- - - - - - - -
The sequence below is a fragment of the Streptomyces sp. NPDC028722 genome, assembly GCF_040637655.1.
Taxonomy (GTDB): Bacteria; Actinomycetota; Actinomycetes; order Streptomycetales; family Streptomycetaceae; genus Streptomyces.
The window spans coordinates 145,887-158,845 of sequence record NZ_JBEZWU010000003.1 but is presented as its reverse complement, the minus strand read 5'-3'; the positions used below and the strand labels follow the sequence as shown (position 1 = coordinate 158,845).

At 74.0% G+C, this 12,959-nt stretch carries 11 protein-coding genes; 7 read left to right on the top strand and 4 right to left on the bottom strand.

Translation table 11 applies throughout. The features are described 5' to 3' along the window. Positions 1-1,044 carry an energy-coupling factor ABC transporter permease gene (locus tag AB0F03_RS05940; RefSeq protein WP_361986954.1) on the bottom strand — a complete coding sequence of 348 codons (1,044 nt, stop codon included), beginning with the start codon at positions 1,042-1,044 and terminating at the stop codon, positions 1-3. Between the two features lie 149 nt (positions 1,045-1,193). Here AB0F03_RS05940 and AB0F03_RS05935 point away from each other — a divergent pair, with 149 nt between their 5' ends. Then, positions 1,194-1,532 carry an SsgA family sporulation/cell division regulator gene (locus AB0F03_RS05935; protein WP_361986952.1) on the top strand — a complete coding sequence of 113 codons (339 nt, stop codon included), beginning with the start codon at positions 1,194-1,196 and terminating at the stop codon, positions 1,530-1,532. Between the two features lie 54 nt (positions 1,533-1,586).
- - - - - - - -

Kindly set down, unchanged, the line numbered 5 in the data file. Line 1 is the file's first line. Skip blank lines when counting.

Translation table 11 applies throughout. The features are described 5' to 3' along the window. Positions 1-1,044 carry an energy-coupling factor ABC transporter permease gene (locus tag AB0F03_RS05940; RefSeq protein WP_361986954.1) on the bottom strand — a complete coding sequence of 348 codons (1,044 nt, stop codon included), beginning with the start codon at positions 1,042-1,044 and terminating at the stop codon, positions 1-3. Between the two features lie 149 nt (positions 1,045-1,193). Here AB0F03_RS05940 and AB0F03_RS05935 point away from each other — a divergent pair, with 149 nt between their 5' ends. Then, positions 1,194-1,532 carry an SsgA family sporulation/cell division regulator gene (locus AB0F03_RS05935; protein WP_361986952.1) on the top strand — a complete coding sequence of 113 codons (339 nt, stop codon included), beginning with the start codon at positions 1,194-1,196 and terminating at the stop codon, positions 1,530-1,532. Between the two features lie 54 nt (positions 1,533-1,586).